The cracking sound we immediately attribute to ice weakening, may just as likely be the ice shifting to strengthen itself.

Turning around is always an option. A life of total safety and security is available to us on the shore whenever we’d like. For those of us interested in something more, there is a second option: take another step.

The ice may hold.

Photo by Paxson Woelber on Unsplash
Split-second decisions

They happen all the time in life.

We get a call from our friend asking for help this evening when our plan was to recharge.

Our sister stops by after a rough day just as we’re rushing out the door to a dinner we’re tight on time to make.

They’re tough calls to make even now; in the moment they can feel impossible.

The best we can do is to do our best.

We’re not going to have a perfect record on these in life, and that’s ok. More harmful than the initial decision is the self-inflicted punishment afterwards of beating ourselves up about it.

Acknowledge that we wish we made a different choice, yes. Even more-so acknowledge why we wish that, yes. But maybe skip the part where we’re hard on ourselves about it. It’s doubtful that will do us any good.


It may not seem like it makes much of a difference at first.

But then we consider all the extra time we spend searching for misplaced items, stepping over piles, sorting through the mess to find what we really need. Not to even mention the additional energy and mental space we use up along the way.

We start to add them all up and it becomes hard to avoid seeing there’s a cost to the clutter. On the flip side, it’s unclear what the benefits of clutter are (do they exist?).

The first practice is to decide. Not later, now.

Decide that it belongs. Decide that it doesn’t. Decide that it goes here. Decide that it goes there. Whatever it is, decide it.

The second practice then is to follow through. Do it right now. It will take twice as long later, if we’re lucky.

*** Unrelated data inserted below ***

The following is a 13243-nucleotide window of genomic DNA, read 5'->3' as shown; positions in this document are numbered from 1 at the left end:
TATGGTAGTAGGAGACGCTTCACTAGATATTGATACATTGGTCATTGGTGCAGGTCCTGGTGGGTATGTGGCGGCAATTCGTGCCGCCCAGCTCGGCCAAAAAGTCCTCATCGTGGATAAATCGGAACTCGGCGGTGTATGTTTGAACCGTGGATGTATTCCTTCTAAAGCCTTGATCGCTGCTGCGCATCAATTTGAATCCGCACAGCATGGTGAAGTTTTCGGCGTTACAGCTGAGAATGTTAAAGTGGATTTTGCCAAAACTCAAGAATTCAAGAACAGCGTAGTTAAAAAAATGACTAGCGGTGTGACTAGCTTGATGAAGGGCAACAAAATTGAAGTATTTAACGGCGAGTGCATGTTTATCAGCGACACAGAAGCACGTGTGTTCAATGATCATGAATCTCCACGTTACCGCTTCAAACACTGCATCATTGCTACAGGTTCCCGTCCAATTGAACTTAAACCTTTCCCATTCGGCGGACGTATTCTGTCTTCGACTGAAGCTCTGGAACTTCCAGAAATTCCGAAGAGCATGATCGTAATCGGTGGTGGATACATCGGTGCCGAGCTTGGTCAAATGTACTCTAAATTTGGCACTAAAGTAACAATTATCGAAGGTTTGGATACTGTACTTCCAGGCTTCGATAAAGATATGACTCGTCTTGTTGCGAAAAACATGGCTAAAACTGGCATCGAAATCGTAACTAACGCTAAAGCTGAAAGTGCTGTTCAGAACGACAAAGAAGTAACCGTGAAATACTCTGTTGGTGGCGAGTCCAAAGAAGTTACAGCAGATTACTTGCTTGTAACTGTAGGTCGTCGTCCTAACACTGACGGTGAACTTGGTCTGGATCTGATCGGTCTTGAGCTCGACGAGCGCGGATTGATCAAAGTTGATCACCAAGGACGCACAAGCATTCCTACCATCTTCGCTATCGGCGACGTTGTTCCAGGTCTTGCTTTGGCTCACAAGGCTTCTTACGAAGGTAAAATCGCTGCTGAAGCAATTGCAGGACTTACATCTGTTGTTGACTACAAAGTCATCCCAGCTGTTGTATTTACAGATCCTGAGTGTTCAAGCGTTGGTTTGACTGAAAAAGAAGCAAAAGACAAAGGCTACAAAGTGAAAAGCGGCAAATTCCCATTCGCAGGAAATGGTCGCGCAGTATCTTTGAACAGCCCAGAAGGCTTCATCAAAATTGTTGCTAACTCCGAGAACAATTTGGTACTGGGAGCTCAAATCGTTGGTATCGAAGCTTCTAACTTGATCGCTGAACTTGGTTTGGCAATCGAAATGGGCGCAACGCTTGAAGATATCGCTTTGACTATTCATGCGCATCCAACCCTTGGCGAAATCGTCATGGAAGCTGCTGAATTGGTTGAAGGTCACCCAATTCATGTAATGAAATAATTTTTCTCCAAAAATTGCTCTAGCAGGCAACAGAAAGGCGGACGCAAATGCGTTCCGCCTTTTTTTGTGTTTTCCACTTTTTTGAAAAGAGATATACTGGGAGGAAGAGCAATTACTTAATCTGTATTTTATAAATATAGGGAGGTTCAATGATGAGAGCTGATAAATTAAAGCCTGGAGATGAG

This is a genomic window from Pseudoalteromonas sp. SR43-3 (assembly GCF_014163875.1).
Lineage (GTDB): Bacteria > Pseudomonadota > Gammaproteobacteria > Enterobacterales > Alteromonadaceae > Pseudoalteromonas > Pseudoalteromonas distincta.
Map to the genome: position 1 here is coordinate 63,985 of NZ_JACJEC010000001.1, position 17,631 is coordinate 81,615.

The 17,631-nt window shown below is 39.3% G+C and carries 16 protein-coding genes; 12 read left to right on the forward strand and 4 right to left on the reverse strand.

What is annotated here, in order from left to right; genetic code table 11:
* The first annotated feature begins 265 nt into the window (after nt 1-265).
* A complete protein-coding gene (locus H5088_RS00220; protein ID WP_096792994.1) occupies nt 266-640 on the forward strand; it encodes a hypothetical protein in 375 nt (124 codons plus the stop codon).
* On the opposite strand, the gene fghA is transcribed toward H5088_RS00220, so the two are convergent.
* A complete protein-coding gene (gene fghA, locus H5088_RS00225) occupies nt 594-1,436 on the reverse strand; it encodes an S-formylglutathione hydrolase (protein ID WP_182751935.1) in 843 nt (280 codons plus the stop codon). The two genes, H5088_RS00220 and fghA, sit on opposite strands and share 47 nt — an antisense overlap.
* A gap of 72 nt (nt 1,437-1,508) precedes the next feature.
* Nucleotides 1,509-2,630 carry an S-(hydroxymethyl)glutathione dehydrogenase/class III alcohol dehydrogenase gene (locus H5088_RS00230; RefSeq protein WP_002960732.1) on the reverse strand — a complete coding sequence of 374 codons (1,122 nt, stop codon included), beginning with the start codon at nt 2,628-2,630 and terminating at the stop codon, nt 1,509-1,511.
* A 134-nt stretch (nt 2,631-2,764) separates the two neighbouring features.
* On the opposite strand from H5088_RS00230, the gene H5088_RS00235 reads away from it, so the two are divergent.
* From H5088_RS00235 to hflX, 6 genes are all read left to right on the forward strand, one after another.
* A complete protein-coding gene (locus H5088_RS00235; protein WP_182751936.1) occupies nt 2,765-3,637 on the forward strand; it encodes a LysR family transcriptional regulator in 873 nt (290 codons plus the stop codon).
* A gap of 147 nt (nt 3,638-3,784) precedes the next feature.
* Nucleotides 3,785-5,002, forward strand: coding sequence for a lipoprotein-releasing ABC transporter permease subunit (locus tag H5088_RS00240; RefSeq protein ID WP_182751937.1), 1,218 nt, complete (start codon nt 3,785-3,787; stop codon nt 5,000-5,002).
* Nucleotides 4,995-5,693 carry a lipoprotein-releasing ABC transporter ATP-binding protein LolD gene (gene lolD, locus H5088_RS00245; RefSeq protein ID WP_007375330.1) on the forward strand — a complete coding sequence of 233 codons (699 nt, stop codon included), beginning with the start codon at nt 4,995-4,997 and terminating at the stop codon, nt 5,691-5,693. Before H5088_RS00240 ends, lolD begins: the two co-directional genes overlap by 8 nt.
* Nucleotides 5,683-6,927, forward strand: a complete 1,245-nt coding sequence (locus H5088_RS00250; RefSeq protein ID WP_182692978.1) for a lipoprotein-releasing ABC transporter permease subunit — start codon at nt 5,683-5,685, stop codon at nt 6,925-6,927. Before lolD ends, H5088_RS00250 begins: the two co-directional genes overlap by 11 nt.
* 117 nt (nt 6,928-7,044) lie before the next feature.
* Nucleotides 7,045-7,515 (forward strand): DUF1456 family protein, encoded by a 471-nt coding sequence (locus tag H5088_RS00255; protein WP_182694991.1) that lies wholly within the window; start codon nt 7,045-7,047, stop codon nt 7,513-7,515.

Slowly the clutter disappears, and we’ve developed a habit of making decisions. All of a sudden we have more space for the important decisions, and a lot of practice at making them. Win-win.

Am I willing to change my mind?

If ever our answer is “No”, a decent next question could be, “Why not?”.

If someone were to bring different and better information to us that reveals the truth may be different than we previously thought, the rational thing to do would always be to consider its validity. And if proven true, be willing to change.

So if we’re unwilling, it could matter a great deal to us why exactly that is. Not just for this moment, but how we see all of life.

We’re going to get frustrated.

It’s inevitable. Accidents happen. Surprises happen. Unexpected outcomes happen. Conflict (the non-hostile kind) is often born out of these things. Frustration usually isn’t far behind.

It’s not bad to be frustrated. And it’s certainly not wrong. More accurately, it’s natural.

If we think it’s bad, that’s because we’re connecting our frustration to our response to being frustrated. Most likely what we’ve found is the fear lurking within us. Our natural reaction when frustrated is to act out of this fear. And acting out of fear rarely produces a result we’re proud of.

So we come to see getting frustrated as bad.

But it’s not.

And we’re letting ourselves off the hook.

Because it’s actually our response to our frustration that is bad.

And while being frustrated and our response to being frustrated are related, they don’t have to be connected. Our gift as a human is that we are free to choose how we respond. Always. Frustration included.

As much as responding out of fear is an option, so is responding out of care, kindness, and empathy.